"Implications for Informal Caregivers" is a great example of a paper on social and family issues. According to Wilson, Baines & Martin (2013), informal care has a significant financial implication for caregivers. This includes reduced income or the loss of a job, fewer savings in retirement plans, superannuation, and financial security as well as increased poverty risk. This is to a certain extent reflected in the current disparity in superannuation pay-outs given to informal carers than formal carers. This will hinder informal carers from affording their own health care facilities or costly residential care (Murray et al. , 2012).
O'Shaughnessy, Lee and Lintern (2010) asserted that informal care providing often has a significant negative effect on the ability of informal carers to completely take on a full-time paid job. They explained that the peak working age of informal carers ranged from 35 to 64 where spouses, especially women, taking the role of informal carer quit their jobs or reduced their working hours. O'Shaughnessy, Lee and Lintern (2010) added that informal carers are often forced to consider jobs that offer flexibility in order for them to meet the demands of the informal carer role.
Some informal carers are forced to look for part-time paid work in to meet their household financial requirements. According to Metzer et al. (2000), more than half of informal carers fall in the age group 30-64 years old, most of whom do not have any regular paid employment or work only part-time. Duncan and William’ s (2002) study linked the inability of carers to undertake paid full-time employment to the Breadwinner model, where males have greater responsibility to take paid jobs.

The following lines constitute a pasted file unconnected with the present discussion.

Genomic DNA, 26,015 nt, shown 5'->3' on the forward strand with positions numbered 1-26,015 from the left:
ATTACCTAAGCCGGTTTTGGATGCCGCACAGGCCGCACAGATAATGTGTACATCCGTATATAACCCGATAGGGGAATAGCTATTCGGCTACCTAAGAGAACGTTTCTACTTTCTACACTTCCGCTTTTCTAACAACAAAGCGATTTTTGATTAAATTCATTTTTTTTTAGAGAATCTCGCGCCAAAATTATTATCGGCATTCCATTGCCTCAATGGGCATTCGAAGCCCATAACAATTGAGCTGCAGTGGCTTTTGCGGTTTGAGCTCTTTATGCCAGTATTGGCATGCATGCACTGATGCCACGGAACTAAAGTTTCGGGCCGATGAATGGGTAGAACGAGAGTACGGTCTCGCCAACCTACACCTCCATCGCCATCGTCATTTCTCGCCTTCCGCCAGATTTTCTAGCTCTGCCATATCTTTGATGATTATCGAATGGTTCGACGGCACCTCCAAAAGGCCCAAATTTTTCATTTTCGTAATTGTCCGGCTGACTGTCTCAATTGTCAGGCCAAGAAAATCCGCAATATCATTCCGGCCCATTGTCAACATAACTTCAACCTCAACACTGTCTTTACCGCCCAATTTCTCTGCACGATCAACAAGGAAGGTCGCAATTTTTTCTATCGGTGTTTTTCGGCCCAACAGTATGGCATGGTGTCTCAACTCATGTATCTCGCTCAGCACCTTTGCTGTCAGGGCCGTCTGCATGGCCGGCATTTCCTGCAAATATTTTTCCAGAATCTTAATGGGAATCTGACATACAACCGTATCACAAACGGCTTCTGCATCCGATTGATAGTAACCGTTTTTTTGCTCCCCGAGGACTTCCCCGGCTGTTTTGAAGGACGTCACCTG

However, with the increase in carer responsibilities, the ability of males to take up paid employment is declining. The contributions of informal carer to the workforce is also greatly dependent on social care provisions, along with the arrangements for a flexible workforce (Koo, 2012). Farquhar et al. (2014) spoke about the consequences of de-institutionalisation of care; this is when care is given in the local community or the care receiver’ s own home by a family member. If a family is faced by the ordeal of a member affected by a disease, its structures and functions are often affected.
Anxiety, distress, fear, and depression are specific to the experience of illness and are considered normal and even adaptive (Molyneaux et al. , 2010). The percentages of clinical mood disorders are particularly high, so there are people seeking aid through psycho-educational programmes and stress management. Caregivers can show emotional problems without meeting strict clinical diagnostic criteria for mood disorders or anxiety, being classified as a sub-clinical sample without any prompt treatment, according to Ream et al. , (2013). Other symptoms may include feelings of hopelessness, worries about the future, poor sleep, lack of appetite, etc.
According to Davies and Fernandez (2000), there is evidence that carer’ s needs for support and help often go unmet. The significance of reduced levels of distress appears to allow carers to continue caring and hence delays in admission to institutional care (Davies and Fernandez, 2000). This delay is often reported as cost-effective. Davies and Fernandez (2000) also argued that the caregiver’ s psychological well-being is a key factor in admission to nursing or residential care. However, they also observed that where levels of daycare are high, the main beneficiary may not be the user but the caregiver.
Aggressive or challenging behaviours can also be a feature, with verbal abuse, shouting, and hitting. This increases the level of distress for informal carers, who provide the mainstay of support. Their negative emotional responses can manifest as either adverse physiological or behavioural responses such as having an inadequate diet, neglecting one’ s own health, lack of physical exercise, and inadequate sleep that may in some extreme conditions contribute to the development of emotional or physical disorders (Davies and Fernandez, 2000).